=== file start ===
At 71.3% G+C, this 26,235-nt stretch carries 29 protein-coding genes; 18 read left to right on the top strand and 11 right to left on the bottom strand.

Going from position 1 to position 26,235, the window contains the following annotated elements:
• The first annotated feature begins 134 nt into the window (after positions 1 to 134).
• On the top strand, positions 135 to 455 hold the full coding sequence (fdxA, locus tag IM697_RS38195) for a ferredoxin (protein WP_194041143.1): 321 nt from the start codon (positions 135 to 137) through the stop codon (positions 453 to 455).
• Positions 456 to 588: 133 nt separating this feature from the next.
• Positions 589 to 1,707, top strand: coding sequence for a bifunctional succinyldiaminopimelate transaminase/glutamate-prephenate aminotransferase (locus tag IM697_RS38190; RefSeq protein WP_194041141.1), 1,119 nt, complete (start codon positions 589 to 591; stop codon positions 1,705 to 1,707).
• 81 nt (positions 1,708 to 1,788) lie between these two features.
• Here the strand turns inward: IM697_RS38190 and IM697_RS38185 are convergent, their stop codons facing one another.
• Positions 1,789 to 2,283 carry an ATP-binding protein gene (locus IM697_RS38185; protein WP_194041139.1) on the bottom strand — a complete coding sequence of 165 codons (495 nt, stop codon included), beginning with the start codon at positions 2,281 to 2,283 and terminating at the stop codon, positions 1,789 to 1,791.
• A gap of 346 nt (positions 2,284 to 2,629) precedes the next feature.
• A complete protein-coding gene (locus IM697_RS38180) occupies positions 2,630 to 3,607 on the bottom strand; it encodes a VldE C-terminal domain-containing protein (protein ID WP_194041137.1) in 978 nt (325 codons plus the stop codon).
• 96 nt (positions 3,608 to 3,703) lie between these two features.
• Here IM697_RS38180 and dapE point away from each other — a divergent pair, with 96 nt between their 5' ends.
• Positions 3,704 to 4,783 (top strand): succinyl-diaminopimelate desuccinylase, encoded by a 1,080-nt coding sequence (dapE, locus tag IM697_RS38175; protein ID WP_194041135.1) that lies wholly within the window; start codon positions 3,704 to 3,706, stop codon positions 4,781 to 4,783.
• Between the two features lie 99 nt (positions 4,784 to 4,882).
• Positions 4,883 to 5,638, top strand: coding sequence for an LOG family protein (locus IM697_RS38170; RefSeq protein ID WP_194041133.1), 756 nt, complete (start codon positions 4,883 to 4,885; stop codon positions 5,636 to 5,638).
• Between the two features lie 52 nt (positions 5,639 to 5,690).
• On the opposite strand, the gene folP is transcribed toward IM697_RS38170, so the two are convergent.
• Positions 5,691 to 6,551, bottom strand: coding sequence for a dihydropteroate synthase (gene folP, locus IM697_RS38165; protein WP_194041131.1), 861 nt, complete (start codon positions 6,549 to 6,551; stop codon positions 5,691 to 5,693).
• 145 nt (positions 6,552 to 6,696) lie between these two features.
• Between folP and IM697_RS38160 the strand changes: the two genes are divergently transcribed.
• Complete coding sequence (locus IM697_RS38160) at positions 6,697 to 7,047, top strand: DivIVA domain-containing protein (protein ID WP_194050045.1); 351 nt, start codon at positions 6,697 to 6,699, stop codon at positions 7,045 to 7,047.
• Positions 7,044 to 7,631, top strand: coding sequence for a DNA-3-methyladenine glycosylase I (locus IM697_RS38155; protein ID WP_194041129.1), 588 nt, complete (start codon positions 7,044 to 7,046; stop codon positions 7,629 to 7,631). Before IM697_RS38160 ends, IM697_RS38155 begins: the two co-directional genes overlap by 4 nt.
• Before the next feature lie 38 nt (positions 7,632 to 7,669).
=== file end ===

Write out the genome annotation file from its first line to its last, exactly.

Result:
At 71.3% G+C, this 26,235-nt stretch carries 29 protein-coding genes; 18 read left to right on the top strand and 11 right to left on the bottom strand.

Going from position 1 to position 26,235, the window contains the following annotated elements:
• The first annotated feature begins 134 nt into the window (after positions 1 to 134).
• On the top strand, positions 135 to 455 hold the full coding sequence (fdxA, locus tag IM697_RS38195) for a ferredoxin (protein WP_194041143.1): 321 nt from the start codon (positions 135 to 137) through the stop codon (positions 453 to 455).
• Positions 456 to 588: 133 nt separating this feature from the next.
• Positions 589 to 1,707, top strand: coding sequence for a bifunctional succinyldiaminopimelate transaminase/glutamate-prephenate aminotransferase (locus tag IM697_RS38190; RefSeq protein WP_194041141.1), 1,119 nt, complete (start codon positions 589 to 591; stop codon positions 1,705 to 1,707).
• 81 nt (positions 1,708 to 1,788) lie between these two features.
• Here the strand turns inward: IM697_RS38190 and IM697_RS38185 are convergent, their stop codons facing one another.
• Positions 1,789 to 2,283 carry an ATP-binding protein gene (locus IM697_RS38185; protein WP_194041139.1) on the bottom strand — a complete coding sequence of 165 codons (495 nt, stop codon included), beginning with the start codon at positions 2,281 to 2,283 and terminating at the stop codon, positions 1,789 to 1,791.
• A gap of 346 nt (positions 2,284 to 2,629) precedes the next feature.
• A complete protein-coding gene (locus IM697_RS38180) occupies positions 2,630 to 3,607 on the bottom strand; it encodes a VldE C-terminal domain-containing protein (protein ID WP_194041137.1) in 978 nt (325 codons plus the stop codon).
• 96 nt (positions 3,608 to 3,703) lie between these two features.
• Here IM697_RS38180 and dapE point away from each other — a divergent pair, with 96 nt between their 5' ends.
• Positions 3,704 to 4,783 (top strand): succinyl-diaminopimelate desuccinylase, encoded by a 1,080-nt coding sequence (dapE, locus tag IM697_RS38175; protein ID WP_194041135.1) that lies wholly within the window; start codon positions 3,704 to 3,706, stop codon positions 4,781 to 4,783.
• Between the two features lie 99 nt (positions 4,784 to 4,882).
• Positions 4,883 to 5,638, top strand: coding sequence for an LOG family protein (locus IM697_RS38170; RefSeq protein ID WP_194041133.1), 756 nt, complete (start codon positions 4,883 to 4,885; stop codon positions 5,636 to 5,638).
• Between the two features lie 52 nt (positions 5,639 to 5,690).
• On the opposite strand, the gene folP is transcribed toward IM697_RS38170, so the two are convergent.
• Positions 5,691 to 6,551, bottom strand: coding sequence for a dihydropteroate synthase (gene folP, locus IM697_RS38165; protein WP_194041131.1), 861 nt, complete (start codon positions 6,549 to 6,551; stop codon positions 5,691 to 5,693).
• 145 nt (positions 6,552 to 6,696) lie between these two features.
• Between folP and IM697_RS38160 the strand changes: the two genes are divergently transcribed.
• Complete coding sequence (locus IM697_RS38160) at positions 6,697 to 7,047, top strand: DivIVA domain-containing protein (protein ID WP_194050045.1); 351 nt, start codon at positions 6,697 to 6,699, stop codon at positions 7,045 to 7,047.
• Positions 7,044 to 7,631, top strand: coding sequence for a DNA-3-methyladenine glycosylase I (locus IM697_RS38155; protein ID WP_194041129.1), 588 nt, complete (start codon positions 7,044 to 7,046; stop codon positions 7,629 to 7,631). Before IM697_RS38160 ends, IM697_RS38155 begins: the two co-directional genes overlap by 4 nt.
• Before the next feature lie 38 nt (positions 7,632 to 7,669).